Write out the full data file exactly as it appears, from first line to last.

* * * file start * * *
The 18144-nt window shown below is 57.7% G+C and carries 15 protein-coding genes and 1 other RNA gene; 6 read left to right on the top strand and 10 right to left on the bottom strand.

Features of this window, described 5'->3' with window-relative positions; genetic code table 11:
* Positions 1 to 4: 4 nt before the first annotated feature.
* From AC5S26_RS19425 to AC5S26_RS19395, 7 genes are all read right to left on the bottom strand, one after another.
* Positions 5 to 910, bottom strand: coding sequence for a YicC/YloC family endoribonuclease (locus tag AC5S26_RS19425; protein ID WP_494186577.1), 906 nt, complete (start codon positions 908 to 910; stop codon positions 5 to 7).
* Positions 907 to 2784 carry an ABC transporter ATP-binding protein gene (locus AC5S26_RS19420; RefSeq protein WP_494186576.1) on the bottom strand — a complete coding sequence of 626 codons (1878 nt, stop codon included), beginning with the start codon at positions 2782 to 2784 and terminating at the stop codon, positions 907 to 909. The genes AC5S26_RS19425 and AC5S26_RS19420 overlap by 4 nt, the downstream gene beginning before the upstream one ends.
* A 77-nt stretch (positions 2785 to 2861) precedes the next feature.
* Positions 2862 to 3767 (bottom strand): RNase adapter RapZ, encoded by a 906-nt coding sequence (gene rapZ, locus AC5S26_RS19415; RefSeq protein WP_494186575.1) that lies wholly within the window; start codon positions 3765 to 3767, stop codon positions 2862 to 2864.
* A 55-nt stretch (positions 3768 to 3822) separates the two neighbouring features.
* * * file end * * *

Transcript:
The 18144-nt window shown below is 57.7% G+C and carries 15 protein-coding genes and 1 other RNA gene; 6 read left to right on the top strand and 10 right to left on the bottom strand.

Features of this window, described 5'->3' with window-relative positions; genetic code table 11:
* Positions 1 to 4: 4 nt before the first annotated feature.
* From AC5S26_RS19425 to AC5S26_RS19395, 7 genes are all read right to left on the bottom strand, one after another.
* Positions 5 to 910, bottom strand: coding sequence for a YicC/YloC family endoribonuclease (locus tag AC5S26_RS19425; protein ID WP_494186577.1), 906 nt, complete (start codon positions 908 to 910; stop codon positions 5 to 7).
* Positions 907 to 2784 carry an ABC transporter ATP-binding protein gene (locus AC5S26_RS19420; RefSeq protein WP_494186576.1) on the bottom strand — a complete coding sequence of 626 codons (1878 nt, stop codon included), beginning with the start codon at positions 2782 to 2784 and terminating at the stop codon, positions 907 to 909. The genes AC5S26_RS19425 and AC5S26_RS19420 overlap by 4 nt, the downstream gene beginning before the upstream one ends.
* A 77-nt stretch (positions 2785 to 2861) precedes the next feature.
* Positions 2862 to 3767 (bottom strand): RNase adapter RapZ, encoded by a 906-nt coding sequence (gene rapZ, locus AC5S26_RS19415; RefSeq protein WP_494186575.1) that lies wholly within the window; start codon positions 3765 to 3767, stop codon positions 2862 to 2864.
* A 55-nt stretch (positions 3768 to 3822) separates the two neighbouring features.